Single-Leg Lunge


The single-leg lunge is a lower body exercise that strengthens the hamstrings, quadriceps, and glutes, while engaging core muscles and improving balance. See below to learn more about this exercise and how to perform it best.


  • A lunge can be preformed as a body weighted exercise or with additional weights. Lunges can be used to strengthen and improve mobility at the knees, ankles, hips, and abdomen.
  • To preform a forward lunge have the athlete in anatomical position. Using a singular foot, they will step out and begin to extend the foot forward, causing hip flexion, knee extension, and ankle dorsiflexion, until the legs are at an appropriate distance apart to allow a later 90 degree angle of the knee at the decent. With solidified leg distance, the foot can return back to a neutral position, flat on the floors surface. The descent can begin with knee and ankle flexion of the posterior leg inferiorly towards the ground, causing extension to occur at the leg of the posterior hip, while simultaneously flexing the knee and hip of the anterior leg until the knee of the posterior leg meets the ground. This sequence should land both knees in a 90 degree angle. The ascent begin by pushing off on the anterior foot while simultaneously beginning to extend the posterior knee and ankle, anterior hip going into extension while the posterior hip retracts, returning back to a neutral position. The exercise can their end or continue by preforming the same sequence with the opposite leg.

Steps for Athlete

  1. To preform a lunge, have the athlete stand up straight, feet shoulders width apart. Once the athlete is in position, the lunge can begin.
  2. Extending the leg of the selected side, causing hip flexion until reaching an appropriate distance to later on preform knee flexion of 90 degrees. The athlete needs to maintain a firm core and neutral back.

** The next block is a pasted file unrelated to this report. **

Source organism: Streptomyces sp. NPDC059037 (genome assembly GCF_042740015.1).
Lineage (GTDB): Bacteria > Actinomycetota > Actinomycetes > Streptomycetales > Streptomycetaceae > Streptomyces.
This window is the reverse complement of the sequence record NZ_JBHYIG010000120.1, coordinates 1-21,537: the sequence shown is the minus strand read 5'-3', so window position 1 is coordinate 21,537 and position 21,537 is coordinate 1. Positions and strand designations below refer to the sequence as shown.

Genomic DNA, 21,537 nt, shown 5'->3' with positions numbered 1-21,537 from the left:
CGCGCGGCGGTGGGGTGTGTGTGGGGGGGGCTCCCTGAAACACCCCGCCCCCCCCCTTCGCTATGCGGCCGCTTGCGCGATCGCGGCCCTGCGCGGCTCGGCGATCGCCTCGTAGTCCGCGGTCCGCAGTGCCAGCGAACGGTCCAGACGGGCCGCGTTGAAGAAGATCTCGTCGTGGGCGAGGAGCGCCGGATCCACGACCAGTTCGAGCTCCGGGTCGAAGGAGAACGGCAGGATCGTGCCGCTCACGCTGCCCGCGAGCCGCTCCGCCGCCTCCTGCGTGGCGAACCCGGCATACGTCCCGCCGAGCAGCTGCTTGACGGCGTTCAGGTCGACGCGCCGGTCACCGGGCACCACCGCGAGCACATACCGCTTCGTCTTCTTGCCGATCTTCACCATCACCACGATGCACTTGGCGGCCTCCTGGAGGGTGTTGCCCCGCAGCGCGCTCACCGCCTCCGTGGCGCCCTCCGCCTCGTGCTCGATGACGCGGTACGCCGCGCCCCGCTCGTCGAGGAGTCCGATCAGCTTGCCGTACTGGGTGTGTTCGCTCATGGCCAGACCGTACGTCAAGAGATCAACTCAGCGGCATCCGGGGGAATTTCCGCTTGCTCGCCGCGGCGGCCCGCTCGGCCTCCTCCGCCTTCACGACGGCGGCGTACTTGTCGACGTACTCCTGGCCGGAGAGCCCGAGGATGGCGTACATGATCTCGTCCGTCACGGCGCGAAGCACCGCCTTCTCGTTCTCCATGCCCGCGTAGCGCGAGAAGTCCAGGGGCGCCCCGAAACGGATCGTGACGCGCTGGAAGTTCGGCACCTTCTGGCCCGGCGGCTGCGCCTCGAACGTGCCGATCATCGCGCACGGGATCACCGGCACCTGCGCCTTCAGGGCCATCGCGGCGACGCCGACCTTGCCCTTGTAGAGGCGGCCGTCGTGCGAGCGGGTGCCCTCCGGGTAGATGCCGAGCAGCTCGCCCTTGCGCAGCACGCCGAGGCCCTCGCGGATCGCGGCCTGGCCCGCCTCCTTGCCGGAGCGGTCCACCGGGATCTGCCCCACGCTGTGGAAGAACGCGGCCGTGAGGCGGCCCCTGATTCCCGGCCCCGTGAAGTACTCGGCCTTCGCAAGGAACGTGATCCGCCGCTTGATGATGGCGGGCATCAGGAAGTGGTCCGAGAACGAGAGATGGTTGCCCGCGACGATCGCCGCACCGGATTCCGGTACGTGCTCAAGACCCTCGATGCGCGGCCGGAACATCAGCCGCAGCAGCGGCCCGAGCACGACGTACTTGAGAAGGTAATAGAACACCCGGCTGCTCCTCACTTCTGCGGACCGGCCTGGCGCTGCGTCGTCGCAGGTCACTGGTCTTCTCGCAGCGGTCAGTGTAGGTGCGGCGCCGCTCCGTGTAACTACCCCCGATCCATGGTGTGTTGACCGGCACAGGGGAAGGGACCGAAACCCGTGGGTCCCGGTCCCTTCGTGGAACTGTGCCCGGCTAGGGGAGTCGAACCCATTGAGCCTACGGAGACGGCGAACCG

3. Once the leg has been appropriately extended, flexion of both legs can begin lunging down. The front knee will be directed forward and the back will be directed towards the ground during knee flexion until hitting a 90 degree angle in close proximity to the ground.
  4. After holding this position, they can begin to raise back up, pushing off on their front foot, allowing for the back knee to go into extension and soon after, bringing the front leg back into starting position through hip retraction.
  5. The exercise can continue by using the alternate leg or ended once standing back up straight.

Recording Position

  • Side View or front view, have those recording to stand 3ft away from the athlete, maintaining a firm and still hold of their recording device.


By having having your athlete perform lunges on a frequent basis you’re able to help improve, assist in recovery, and evaluate the performance of their lower extremity. Ensuring your athlete has correct technique in this exercise reduces risks of injury and allows the thigh muscle groups to develop further.